Good morning, Streeters. Here’s what’s buzzing today:
Yesterday Mayor Nutter signed the Land Bank into law, the Inquirer reports. Now the hard work of implementing it begins.
The Federal Transit Administration cited PATCO and the Delaware River Port Authority for failing to keep elevators and escalators in working order, after months of complaints, failed repairs, and closed infrastructure, the Inquirer reports. The problems render several stations inaccessible to anyone with mobility issues. “The FTA said it was ‘concerned that the apparent lack of accommodation is ineffective and may leave customers stranded at stations or lead them to avoid taking DRPA/PATCO altogether for fear of being stranded.’” As a result of the investigation PATCO will have to submit a monthly maintenance report and new plan for accessibility alternatives when escalators/elevators are out of order.
A trash truck got stuck in a sinkhole on the 1300 block of Kater Street late Monday morning, NBC 10 reported The sinkhole was caused by a water main break – tis the season.
The Marriott at 12th and Market, the city’s biggest hotel, sold for $22 million less than expected. Ouch. Philly Deals explains the deal, and points to Philly’s slowing convention business and competition from new, publicly subsidized hotel construction.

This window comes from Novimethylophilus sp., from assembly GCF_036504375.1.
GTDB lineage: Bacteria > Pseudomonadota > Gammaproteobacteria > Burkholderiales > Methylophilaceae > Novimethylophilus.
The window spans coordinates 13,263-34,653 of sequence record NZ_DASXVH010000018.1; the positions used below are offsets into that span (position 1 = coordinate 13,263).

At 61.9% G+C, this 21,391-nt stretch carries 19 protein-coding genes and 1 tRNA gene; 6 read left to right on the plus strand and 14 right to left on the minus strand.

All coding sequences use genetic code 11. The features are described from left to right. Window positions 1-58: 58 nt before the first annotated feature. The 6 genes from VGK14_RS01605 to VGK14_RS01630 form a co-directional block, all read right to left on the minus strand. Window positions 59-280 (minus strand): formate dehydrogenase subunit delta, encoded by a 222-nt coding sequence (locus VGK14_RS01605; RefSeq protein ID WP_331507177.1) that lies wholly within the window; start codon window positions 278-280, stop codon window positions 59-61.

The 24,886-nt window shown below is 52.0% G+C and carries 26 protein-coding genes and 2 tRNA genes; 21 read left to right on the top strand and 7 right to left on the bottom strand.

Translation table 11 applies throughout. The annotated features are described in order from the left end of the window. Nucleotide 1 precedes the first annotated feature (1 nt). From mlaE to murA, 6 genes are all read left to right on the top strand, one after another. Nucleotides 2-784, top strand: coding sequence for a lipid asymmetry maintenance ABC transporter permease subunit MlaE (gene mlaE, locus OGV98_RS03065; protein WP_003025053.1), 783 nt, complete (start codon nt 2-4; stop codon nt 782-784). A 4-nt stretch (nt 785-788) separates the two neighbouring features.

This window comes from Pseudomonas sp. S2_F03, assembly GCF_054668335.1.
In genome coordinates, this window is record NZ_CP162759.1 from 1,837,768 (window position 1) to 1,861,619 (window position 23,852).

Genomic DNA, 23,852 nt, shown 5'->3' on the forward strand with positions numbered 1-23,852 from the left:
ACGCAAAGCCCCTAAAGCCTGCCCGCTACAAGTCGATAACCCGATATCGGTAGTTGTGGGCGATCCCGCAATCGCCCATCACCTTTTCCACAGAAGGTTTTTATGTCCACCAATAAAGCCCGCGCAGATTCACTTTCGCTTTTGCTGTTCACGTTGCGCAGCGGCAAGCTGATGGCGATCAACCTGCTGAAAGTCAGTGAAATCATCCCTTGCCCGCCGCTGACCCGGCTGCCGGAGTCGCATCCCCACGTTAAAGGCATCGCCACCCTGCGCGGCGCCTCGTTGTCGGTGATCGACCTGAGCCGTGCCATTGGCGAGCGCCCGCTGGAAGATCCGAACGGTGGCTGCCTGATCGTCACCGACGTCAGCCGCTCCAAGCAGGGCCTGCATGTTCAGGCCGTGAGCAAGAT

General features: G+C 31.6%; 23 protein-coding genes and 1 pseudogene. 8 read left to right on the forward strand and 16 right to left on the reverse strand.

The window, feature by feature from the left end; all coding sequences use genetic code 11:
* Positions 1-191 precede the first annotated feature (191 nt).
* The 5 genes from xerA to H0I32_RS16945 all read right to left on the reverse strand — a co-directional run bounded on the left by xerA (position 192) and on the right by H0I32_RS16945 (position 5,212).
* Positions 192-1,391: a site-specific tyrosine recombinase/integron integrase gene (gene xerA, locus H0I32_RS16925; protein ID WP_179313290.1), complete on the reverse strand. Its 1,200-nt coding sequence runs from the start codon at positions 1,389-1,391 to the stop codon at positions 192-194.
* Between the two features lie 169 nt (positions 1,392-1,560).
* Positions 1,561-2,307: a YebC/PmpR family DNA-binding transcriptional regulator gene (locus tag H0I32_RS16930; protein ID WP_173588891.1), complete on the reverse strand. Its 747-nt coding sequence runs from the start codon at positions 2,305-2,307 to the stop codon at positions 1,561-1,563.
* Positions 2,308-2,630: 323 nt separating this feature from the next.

Toll Brothers’ condo development underway at the old New Market site in Society Hill has already sold a third of the units, the Business Journal reports. “Most buyers have come from the neighborhood” and apparently prize the parking that comes with the new development.
NewsWorks caught up with the Mt. Airy Business Improvement District’s new director, Angie Williamson, to talk about goals for her new role. This year Williamson wants to paint and refurbish SEPTA’s street poles, add more protected tree pits, improve pedestrian crossings, and possibly redo the street banners along Germantown Avenue. She also hopes to attract new retailers to fill vacancies, which in the meantime could be pop-up shops. Neighbors can meet Williamson at an open house at Upsala (6430 Germantown Ave) on January 28 from 5-7pm.
Architect Vincent Kling reshaped 20th century Center City, from the Municipal Services Building and Love Park, most notably working in partnership with planner Edmund Bacon on Penn Center. On Hidden City Daily Brad Maule shares a tribute to Vincent Kling’s legacy in Philadelphia. Kling died in late November.